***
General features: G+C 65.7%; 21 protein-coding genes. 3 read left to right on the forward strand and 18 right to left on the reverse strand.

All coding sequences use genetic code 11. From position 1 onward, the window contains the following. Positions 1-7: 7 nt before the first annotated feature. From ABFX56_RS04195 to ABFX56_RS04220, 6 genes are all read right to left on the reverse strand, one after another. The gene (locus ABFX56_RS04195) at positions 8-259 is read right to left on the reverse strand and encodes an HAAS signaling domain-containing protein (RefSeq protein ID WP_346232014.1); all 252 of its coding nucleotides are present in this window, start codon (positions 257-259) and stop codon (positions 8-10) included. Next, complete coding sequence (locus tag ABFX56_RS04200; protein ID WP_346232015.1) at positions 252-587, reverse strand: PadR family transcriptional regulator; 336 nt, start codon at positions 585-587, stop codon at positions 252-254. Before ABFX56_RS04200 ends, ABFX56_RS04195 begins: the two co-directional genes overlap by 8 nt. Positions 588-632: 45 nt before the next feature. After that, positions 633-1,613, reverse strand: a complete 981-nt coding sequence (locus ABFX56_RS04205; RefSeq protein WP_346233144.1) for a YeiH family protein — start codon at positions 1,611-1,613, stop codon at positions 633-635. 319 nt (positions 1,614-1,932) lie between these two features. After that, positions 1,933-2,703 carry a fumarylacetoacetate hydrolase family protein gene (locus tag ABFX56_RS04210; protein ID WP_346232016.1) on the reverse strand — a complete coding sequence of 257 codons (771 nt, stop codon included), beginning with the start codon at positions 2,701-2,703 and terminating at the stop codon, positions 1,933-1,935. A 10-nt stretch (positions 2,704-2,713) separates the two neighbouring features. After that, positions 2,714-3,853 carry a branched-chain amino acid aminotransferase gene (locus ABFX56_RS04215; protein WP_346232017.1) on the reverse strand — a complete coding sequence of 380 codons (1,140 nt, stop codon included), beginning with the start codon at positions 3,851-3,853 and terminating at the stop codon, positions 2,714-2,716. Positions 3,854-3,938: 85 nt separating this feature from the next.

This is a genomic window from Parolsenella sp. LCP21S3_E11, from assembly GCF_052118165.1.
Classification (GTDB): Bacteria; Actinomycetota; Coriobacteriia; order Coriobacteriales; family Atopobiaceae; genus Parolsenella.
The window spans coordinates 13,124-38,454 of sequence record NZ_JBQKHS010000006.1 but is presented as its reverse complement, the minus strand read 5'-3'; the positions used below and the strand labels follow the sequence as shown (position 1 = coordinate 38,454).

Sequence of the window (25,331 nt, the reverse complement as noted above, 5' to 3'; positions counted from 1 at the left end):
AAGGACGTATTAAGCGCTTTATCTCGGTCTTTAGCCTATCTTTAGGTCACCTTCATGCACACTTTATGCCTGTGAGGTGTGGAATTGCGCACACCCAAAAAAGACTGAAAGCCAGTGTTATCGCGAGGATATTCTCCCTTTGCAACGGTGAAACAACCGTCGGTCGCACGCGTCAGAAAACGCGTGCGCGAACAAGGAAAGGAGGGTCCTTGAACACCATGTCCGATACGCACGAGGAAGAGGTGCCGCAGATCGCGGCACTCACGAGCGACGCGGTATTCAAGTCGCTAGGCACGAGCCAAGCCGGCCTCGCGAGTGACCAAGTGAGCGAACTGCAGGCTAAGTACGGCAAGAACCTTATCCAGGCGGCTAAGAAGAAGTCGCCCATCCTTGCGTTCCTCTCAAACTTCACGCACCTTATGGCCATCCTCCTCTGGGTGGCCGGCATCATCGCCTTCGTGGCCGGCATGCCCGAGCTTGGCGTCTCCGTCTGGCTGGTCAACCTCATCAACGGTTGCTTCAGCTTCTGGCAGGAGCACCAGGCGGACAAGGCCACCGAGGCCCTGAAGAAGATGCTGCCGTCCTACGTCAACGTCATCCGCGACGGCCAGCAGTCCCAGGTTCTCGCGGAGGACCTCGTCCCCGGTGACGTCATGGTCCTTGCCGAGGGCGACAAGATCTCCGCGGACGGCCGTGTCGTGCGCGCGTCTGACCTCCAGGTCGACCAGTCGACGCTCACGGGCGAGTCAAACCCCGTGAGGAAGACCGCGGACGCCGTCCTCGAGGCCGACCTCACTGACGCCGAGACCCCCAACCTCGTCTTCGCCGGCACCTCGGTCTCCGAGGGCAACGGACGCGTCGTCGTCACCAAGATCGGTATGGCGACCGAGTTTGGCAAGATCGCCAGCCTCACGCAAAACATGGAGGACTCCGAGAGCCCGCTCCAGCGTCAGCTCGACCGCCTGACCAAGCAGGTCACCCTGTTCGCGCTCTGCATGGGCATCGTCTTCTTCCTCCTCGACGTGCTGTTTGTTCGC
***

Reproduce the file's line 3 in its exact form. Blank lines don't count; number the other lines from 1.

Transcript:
This is a genomic window from Parolsenella sp. LCP21S3_E11, from assembly GCF_052118165.1.